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Serious about their roles, state’s delegates take a daily long day’s journey into night

Sen. Joe Biden's acceptance speech Wednesday drew kudos from Minnesota delegates.
REUTERS/Brian Snyder
Sen. Joe Biden’s acceptance speech Wednesday drew kudos from Minnesota delegates.

DENVER — It was approaching midnight, and the two Minnesota labor guys from Carlton County were sitting out in front of the suburban Sheraton Hotel.

“Nightly debriefing session,” said Mike Sundin as he sipped a paper-cup cocktail with his pal, Larry Anderson.

Most of the other members of the Minnesota delegation had gone to bed after another 13-hour day of speeches and convention business.

But every night, Sundin and Anderson have had stuff to talk about.

“There was a quiet part in Biden’s speech,” said Anderson, who is an alternate delegate and therefore was seated high up in the Pepsi Center Arena. “Just at that quiet part, I said, ‘This is a great speech! This is so un-Dick Cheney like.’ I didn’t mean for everybody around me to hear it. But it came out just at that quiet spot. People around me started cheering. They liked that.”

The two laughed and sipped.

Cynical about national political conventions? Turn off the sounds of the TV pundits and spend a little time with delegates.

Doing the right thing
Most of the Minnesota delegates are neither rich nor powerful. They’ve come here at considerable expense.


“You sure don’t do it for the fame or the power,” said Sundin. “You do it because it’s the right thing.”

This is the first national convention for the two members of the Labors International Union of North America. It’s exceeded their expectations.

What’s to like?

“The speeches,” said Sundin. “There’s been some great ones.”

But consider, these delegates start listening to political speeches at a 7 a.m. breakfast and keep listening into the night, with a break for caucus meetings, where more speeches are delivered.  On average, delegates must listen to 50 speeches a day. Mercifully, most of them are short.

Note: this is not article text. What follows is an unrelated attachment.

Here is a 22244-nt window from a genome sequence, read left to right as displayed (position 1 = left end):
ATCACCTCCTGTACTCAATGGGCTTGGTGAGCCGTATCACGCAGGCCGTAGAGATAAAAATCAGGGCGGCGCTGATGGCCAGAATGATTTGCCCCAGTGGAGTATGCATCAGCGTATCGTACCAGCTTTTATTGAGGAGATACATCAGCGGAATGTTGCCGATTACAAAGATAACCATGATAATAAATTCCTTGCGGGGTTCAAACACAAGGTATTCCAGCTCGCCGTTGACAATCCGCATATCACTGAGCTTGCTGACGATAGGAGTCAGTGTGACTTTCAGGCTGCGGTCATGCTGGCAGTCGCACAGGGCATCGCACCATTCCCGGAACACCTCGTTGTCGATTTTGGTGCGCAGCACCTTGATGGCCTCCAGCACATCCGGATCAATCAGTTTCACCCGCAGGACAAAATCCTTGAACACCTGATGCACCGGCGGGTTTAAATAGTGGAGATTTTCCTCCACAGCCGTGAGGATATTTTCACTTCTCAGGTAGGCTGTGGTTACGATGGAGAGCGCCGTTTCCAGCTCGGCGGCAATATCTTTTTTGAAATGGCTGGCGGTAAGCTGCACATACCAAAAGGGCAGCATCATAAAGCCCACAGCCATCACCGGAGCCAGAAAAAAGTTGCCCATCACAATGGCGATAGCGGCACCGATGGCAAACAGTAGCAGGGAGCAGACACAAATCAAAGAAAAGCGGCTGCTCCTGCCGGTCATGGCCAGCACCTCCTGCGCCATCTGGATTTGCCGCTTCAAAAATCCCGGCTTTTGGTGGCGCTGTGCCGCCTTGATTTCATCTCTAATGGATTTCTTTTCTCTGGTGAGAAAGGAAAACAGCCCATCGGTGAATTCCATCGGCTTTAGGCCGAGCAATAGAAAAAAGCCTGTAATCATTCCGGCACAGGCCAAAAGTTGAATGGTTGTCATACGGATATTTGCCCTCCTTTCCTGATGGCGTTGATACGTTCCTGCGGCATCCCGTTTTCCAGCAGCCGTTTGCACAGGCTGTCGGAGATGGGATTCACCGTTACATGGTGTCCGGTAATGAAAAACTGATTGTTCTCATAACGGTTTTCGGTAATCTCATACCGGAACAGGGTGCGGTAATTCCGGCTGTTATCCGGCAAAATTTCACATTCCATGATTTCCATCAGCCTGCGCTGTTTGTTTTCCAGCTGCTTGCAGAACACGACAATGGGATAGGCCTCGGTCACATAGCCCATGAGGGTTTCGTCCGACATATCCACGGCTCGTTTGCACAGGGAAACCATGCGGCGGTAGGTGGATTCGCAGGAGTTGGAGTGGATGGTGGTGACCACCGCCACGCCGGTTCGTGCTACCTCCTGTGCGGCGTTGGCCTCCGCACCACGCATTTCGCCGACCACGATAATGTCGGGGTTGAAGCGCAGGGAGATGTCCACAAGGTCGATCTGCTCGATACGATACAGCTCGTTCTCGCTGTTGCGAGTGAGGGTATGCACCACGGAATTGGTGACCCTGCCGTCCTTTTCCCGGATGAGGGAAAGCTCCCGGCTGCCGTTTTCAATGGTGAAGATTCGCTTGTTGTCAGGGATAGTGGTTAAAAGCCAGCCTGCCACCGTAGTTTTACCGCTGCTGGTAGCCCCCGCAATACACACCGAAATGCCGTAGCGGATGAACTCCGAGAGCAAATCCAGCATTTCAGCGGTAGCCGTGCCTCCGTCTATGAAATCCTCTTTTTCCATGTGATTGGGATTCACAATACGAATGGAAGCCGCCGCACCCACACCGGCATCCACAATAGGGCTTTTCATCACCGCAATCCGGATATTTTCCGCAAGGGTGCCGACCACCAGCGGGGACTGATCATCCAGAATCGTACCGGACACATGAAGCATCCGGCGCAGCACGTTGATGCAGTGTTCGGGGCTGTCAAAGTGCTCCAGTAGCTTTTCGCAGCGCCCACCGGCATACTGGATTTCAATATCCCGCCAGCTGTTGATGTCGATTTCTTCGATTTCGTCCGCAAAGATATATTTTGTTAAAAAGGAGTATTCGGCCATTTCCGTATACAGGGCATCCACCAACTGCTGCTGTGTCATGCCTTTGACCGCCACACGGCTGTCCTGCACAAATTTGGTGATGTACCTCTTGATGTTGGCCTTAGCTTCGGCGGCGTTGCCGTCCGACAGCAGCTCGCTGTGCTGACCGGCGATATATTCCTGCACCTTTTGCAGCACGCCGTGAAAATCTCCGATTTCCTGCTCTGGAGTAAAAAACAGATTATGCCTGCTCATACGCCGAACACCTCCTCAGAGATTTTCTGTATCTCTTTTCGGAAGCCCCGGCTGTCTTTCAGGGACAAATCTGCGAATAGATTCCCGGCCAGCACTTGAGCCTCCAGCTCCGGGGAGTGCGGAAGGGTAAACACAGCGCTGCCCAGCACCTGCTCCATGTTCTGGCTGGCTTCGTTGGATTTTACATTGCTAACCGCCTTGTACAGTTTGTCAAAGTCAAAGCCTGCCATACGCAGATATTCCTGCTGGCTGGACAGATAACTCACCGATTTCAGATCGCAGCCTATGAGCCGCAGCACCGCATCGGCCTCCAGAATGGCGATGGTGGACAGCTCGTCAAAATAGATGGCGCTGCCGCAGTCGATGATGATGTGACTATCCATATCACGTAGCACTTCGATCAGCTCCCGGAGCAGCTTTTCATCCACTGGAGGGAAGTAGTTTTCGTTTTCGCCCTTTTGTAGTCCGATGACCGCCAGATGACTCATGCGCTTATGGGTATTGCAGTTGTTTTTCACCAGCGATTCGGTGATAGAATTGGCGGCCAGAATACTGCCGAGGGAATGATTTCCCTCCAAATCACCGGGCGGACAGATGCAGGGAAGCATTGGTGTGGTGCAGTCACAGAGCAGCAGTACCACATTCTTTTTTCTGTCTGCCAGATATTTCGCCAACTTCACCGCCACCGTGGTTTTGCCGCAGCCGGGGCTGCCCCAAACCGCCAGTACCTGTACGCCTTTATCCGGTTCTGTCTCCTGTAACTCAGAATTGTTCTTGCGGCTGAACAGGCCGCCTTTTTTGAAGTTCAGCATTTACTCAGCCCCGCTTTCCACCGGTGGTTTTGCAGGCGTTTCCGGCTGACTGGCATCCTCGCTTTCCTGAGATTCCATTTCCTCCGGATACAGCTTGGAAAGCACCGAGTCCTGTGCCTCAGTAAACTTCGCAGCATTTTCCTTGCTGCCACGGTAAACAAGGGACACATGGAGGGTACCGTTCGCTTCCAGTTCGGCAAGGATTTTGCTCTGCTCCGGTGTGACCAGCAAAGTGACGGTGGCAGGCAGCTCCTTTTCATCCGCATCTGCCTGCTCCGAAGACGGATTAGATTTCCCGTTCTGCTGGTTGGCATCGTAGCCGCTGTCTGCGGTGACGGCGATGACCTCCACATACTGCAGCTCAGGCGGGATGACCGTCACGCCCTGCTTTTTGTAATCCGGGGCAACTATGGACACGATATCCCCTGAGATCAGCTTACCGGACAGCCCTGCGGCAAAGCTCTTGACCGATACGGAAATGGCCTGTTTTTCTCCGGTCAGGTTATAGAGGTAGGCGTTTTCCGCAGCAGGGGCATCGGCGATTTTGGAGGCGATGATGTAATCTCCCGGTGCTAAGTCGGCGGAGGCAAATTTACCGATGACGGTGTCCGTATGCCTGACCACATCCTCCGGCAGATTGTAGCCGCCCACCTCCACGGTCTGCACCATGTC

Aren’t there more bad speeches than good ones?

“Not really,” said Sundin. “There’s only been one real bad one. It was this old guy who had been a speechwriter for John Kennedy. I think the speech he had written was OK, but his delivery was terrible.  Just because you can write a play, doesn’t mean you can act.”

Most of what you see on TV – when it’s not the bloviating pundits – is highly scripted.

Delegates are shown only if they’re in funny clothes or cheering wildly.

Anderson does love the cheering.

“I’m one of those Ed McMahon, hi-yo guys,” he said. “I was sitting (in the alternate cheap seats) with some people from Maine and Florida. I was giving the big ‘hi-yo’ for all these speeches and the people around me loved it. So here I was, teaching people the hi-yo.” 

The best of Main Street
But there is so much more to delegates than funny hats and screams. Corny as it sounds, they represent the best of Main Street.

Again, look to Sundin and Anderson.

“You know what he’s doing when we get back?” said Sundin. “He’s donating his kidney to his neighbor.” ‘

“My wife says she hopes they take the crabby kidney,” said Anderson, downplaying his sacrifice.

“You know why he’s doing it?” said Sundin. “It’s because he doesn’t have a lawn mower. He’s always borrowing his neighbor’s mower.  If something happens to that guy, he’s going to have to buy his own lawn mower, a goat, or something.”

Back and forth they go. Constant banner.

Yet, they’re serious about politics.  Both are longtime DFL activists. Sundin’s the chairman of the county DFL; Anderson’s the director.

“You know which county had the highest percentage vote in the state four years ago?” asked Sundin.


“You got it,” said Sundin. “Guess the percentage.”


“Not even close,” said Sundin. “103 percent.”

“And we didn’t even have to cheat,” said Anderson. “Same-day voter registration. We got 103 per cent. You can look it up.” 

Sometimes, the banter stops and they get very serious about their politics – especially the war.

These two labor guys, who don hard hats every day, hate the war and what it’s costing at every level.

“You see those flag-draped coffins and it gets to you,” said Anderson.

“It’s personal for me,” said Sundin, whose son headed for his third tour in Iraq in April.

His son has volunteered for two of the tours.

“It’s this sense of duty he has,” said Sundin. “I went up to Amy (Klobuchar) today and told her, ‘I can’t stop him from going, but you can. Get this thing over by April.’ They make a big thing of McCain having been a POW. He did his duty. That’s good. But now, we’re all POWs of this war. We don’t have health care. Our education system is falling apart. Every person privileged to be born in this country now starts life with a $25,000 debt to pay for this war. We’re POWs.”

“The average Joe doesn’t get it,” said Anderson.

On into the night they went. Talking about the day’s events — and wondering why so many don’t seem to care.

Doug Grow writes about public affairs, state politics and other topics. He can be reached at dgrow [at] minnpost [dot] com.

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